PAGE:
Wednesday, July 3, 2013


I got my first visit to Haven itself today since we're now safe to move from the fallback camps to our home. The end of the world has been going on for several years now. That's good since it's the only thing that could have prepared me for what I saw.

Haven isn't destroyed, not really. Were the place a pile of rubble I would have taken it better. The walls will take a lot of work to fix, pocked with small craters all over and totally destroyed in sections. The buffer is a huge tangled mass of broken posts and cable, which is actually a good thing. Zombies get caught up in it and have a harder time getting into Haven itself. Still going to be a hard time clearing them all out until the repairs are done, but it's something.

Most of the homes are standing but riddled with bullets. I feel their pain on that front. West--the section made up of shipping containers--is virtually untouched. No one knows why, really, since that was the side the UAS attacked from. I chalk it up to one of those weird things in life, like finding a straw jammed through a piece of wood after a tornado, right next to a perfectly healthy baby sleeping in their stroller.

My own home was in pretty good shape, all things considered. Not right at the edge, its proximity to West must have been enough to shield it from the worst of the attack. My roof has certainly seen better days and the crops in our yard are dead or dying, but the house itself didn't take serious damage. Mostly cosmetic stuff. Thank baby Jesus for the person who decided every house in this neighborhood should be brick.

After I wrote that paragraph I stopped for a second and realized my house will only be my house for a little while longer.

What used to be the clinic before we moved it, my mom's old place, is gone. Must have been hit by an artillery round or something. When I saw it from the back seat of the armored vehicle, this huge pile of broken masonry and shattered wood, some part of me that held on through The Fall died. Mom would have been the first to tell me it's just a place. Only a house. It stopped being my home many years ago.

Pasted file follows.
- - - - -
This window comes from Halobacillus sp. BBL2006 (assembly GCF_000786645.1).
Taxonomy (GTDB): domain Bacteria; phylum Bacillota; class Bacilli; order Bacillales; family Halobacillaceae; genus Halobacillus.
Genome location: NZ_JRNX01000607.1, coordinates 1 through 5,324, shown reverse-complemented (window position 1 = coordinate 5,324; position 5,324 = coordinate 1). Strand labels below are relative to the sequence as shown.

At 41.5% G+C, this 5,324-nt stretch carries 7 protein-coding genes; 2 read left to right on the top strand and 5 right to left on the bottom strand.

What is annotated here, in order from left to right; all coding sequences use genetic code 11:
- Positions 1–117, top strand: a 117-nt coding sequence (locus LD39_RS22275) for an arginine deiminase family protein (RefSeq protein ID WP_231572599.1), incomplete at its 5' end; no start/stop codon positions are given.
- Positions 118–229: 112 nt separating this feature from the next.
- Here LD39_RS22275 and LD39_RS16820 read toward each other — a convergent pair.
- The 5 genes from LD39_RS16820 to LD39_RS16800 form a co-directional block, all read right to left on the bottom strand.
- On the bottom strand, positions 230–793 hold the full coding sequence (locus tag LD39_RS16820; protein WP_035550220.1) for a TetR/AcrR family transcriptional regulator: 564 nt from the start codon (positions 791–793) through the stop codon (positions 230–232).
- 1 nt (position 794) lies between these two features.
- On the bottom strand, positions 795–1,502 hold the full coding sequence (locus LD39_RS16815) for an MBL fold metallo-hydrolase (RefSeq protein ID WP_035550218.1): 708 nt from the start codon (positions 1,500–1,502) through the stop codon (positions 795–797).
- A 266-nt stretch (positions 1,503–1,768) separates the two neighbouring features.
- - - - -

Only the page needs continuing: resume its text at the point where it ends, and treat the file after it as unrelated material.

Still, I have a cane made from the wood of the giant tree from the front yard. After we cleared Haven of all trees a few years back, I carved the stump and lacquered it after mom died. The kind of memorial she would have liked; out there in nature among flowers and other growing things.

That's gone, too. All things must eventually pass, sad to say. Our lives and memories are all we have. I'm sad about it now, but I know mom's house was only a place in time and space. The good times and bad, the moments that shaped me into the man I am today, will always be with me. Just as she is, this place will sit in my heart until the day I die.

Haven--both the place and its people--is bloody and bruised. A few broken bones and some ugly scars. But as bad as it is, there is still life. Still a place to come back to and build back up. Where two of us come together, there is opportunity for some great work to be achieved. We will all carry the Haven that fell to the enemy in our hearts just as I do my mother and the place she made home. We'll keep those remembrances safe and in our minds as we--you--rebuild. New. Better. Stronger.

And as this place becomes home for all of you again, you can keep the anger you feel toward the men and women who were our enemies close. As those people show willing to be better, to do better, and to take their place in a world of peaceful if uneasy cooperation, you can look back on what they were and what they did and wonder at the people they're showing themselves to be. Do that. Remember, if only to deepen your understanding of how much they'll exceed your hopes.

That's my hope, at least.

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